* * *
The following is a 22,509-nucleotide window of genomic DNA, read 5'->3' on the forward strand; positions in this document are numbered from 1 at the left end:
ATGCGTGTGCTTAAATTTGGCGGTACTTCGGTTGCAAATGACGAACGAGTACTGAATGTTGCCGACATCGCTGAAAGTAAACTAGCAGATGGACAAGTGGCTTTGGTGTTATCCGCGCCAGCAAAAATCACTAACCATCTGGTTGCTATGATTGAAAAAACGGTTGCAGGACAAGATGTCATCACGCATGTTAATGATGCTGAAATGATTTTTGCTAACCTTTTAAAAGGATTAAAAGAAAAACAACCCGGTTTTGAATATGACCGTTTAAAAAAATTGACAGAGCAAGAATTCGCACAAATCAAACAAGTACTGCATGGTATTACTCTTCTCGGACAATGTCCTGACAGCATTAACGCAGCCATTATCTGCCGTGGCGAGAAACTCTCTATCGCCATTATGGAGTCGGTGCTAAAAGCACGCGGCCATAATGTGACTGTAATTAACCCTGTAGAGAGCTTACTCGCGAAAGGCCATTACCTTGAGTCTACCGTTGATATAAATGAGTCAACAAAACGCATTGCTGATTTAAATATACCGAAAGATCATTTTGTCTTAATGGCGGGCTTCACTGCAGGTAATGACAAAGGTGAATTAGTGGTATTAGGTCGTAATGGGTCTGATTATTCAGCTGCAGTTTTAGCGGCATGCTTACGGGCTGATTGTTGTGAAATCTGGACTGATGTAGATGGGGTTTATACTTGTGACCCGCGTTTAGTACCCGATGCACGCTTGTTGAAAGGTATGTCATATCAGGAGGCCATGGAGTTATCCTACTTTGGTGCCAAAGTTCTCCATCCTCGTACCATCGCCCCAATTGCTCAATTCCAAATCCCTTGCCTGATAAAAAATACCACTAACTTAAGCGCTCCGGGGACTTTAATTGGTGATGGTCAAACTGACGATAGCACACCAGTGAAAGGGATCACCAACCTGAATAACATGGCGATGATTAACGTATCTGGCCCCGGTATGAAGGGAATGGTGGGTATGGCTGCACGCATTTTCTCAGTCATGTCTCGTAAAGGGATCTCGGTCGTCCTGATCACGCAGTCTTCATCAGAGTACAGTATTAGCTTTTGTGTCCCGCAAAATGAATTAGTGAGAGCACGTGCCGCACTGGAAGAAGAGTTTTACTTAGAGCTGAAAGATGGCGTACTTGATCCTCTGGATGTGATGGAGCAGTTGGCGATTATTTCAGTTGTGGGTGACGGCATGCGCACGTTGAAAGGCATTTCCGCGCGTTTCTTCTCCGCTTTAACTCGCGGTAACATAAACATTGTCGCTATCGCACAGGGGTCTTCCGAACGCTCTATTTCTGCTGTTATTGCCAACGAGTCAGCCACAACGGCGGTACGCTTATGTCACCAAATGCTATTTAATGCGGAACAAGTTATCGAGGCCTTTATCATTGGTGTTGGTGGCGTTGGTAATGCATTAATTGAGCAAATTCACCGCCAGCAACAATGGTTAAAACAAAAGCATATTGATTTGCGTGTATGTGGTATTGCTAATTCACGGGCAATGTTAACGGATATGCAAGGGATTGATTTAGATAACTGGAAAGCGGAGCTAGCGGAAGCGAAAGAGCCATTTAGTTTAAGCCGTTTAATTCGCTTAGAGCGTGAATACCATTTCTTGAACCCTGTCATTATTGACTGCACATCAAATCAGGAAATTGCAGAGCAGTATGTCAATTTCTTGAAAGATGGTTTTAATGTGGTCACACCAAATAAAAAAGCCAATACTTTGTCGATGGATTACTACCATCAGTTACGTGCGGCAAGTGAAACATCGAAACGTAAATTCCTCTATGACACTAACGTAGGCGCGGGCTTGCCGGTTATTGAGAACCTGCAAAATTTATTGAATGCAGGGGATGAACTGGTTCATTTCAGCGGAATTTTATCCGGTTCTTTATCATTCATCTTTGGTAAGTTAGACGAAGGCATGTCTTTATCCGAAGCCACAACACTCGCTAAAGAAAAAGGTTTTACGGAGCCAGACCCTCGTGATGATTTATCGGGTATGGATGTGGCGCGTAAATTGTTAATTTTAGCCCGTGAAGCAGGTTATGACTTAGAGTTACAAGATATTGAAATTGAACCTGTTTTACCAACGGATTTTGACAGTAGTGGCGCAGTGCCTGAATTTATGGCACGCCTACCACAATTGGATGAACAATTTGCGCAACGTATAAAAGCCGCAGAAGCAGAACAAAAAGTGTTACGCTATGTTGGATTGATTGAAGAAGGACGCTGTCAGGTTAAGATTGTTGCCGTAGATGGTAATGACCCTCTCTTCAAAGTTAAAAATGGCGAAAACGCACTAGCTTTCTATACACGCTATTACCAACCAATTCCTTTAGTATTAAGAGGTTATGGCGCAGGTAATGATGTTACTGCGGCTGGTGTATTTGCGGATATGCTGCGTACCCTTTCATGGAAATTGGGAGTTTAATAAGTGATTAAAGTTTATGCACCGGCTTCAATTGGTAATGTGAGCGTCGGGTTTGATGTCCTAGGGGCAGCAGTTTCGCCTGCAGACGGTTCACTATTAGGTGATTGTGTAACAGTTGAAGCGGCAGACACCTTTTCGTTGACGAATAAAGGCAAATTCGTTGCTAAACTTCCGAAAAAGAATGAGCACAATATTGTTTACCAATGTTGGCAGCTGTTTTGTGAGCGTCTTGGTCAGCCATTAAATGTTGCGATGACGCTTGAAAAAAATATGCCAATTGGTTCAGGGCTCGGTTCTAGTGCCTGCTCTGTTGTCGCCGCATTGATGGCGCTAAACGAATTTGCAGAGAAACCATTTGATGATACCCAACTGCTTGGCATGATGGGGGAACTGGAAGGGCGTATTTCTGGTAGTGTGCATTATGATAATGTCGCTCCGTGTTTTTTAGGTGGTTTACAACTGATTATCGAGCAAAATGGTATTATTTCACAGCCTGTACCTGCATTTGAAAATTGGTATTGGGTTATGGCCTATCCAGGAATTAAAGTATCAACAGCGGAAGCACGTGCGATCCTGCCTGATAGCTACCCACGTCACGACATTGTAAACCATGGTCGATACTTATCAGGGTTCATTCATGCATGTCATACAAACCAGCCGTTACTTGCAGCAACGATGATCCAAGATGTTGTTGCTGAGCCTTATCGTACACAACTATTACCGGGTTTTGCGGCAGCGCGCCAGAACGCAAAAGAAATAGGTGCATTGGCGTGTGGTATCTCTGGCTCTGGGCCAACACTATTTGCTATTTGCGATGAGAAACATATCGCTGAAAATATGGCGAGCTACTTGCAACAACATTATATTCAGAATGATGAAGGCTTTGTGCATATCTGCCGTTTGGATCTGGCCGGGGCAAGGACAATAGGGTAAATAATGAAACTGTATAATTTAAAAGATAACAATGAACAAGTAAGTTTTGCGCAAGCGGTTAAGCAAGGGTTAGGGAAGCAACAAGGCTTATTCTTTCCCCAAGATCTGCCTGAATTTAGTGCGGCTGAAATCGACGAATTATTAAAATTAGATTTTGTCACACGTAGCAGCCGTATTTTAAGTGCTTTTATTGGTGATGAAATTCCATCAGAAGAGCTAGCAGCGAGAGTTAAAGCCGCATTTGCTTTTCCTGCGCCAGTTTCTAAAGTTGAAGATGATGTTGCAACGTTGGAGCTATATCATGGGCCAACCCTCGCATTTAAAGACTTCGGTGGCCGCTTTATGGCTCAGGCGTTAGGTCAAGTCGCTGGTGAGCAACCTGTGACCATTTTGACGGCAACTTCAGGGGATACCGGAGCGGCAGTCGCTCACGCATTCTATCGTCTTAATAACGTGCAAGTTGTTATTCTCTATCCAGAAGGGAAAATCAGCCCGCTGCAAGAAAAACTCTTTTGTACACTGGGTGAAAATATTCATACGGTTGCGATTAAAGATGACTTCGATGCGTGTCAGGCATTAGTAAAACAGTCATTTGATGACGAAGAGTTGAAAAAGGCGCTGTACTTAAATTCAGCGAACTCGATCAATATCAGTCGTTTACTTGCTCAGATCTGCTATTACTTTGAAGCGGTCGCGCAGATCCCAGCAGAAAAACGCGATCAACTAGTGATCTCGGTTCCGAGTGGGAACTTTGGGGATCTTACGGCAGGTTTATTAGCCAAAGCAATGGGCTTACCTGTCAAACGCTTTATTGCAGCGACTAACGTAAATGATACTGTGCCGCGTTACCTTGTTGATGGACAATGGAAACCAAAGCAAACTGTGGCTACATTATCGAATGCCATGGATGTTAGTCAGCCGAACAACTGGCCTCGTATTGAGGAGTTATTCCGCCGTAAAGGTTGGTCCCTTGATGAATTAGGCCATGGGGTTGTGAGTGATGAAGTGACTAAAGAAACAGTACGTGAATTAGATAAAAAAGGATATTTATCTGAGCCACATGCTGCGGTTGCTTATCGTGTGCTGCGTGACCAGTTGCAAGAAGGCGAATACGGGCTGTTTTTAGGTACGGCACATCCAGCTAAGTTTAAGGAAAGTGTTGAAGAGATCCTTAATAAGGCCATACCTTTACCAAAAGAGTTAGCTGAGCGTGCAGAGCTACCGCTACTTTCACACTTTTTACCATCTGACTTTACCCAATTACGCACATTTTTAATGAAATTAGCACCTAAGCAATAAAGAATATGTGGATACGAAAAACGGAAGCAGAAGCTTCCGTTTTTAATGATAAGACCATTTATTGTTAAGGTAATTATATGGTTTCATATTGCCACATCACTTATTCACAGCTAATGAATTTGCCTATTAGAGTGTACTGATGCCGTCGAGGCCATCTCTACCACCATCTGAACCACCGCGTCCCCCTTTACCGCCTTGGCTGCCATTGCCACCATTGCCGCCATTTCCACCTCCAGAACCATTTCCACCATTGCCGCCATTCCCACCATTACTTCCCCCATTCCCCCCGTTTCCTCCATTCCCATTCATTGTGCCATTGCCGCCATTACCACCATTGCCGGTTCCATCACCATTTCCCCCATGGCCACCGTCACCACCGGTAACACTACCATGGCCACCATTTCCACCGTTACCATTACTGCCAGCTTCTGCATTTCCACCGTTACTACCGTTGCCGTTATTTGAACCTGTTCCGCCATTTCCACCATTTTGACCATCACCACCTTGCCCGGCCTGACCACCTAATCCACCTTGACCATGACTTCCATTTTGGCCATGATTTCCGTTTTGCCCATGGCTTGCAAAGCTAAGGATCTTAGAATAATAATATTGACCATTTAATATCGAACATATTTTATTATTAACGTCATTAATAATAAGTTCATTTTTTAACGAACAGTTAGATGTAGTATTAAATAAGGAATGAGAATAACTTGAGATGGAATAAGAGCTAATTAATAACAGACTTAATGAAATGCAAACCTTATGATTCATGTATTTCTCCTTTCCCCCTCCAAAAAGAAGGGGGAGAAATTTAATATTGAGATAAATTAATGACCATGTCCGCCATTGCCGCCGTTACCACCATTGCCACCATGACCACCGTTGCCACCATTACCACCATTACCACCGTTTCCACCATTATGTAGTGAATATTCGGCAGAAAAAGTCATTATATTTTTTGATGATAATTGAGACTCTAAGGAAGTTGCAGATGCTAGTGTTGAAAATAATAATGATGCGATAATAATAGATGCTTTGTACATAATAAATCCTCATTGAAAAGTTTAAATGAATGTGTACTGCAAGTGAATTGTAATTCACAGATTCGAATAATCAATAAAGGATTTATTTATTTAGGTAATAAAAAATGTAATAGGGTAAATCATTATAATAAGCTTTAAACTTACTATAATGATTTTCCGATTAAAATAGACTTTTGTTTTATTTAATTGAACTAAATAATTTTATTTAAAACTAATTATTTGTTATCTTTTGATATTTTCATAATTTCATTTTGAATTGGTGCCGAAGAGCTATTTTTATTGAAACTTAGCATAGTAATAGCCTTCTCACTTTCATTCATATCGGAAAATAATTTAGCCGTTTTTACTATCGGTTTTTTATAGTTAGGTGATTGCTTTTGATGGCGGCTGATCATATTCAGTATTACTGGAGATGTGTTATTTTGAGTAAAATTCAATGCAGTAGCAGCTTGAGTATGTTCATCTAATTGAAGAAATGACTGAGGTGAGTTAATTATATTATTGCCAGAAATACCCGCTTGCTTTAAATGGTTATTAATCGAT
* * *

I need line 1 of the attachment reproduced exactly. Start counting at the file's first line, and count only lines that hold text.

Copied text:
The following is a 22,509-nucleotide window of genomic DNA, read 5'->3' on the forward strand; positions in this document are numbered from 1 at the left end: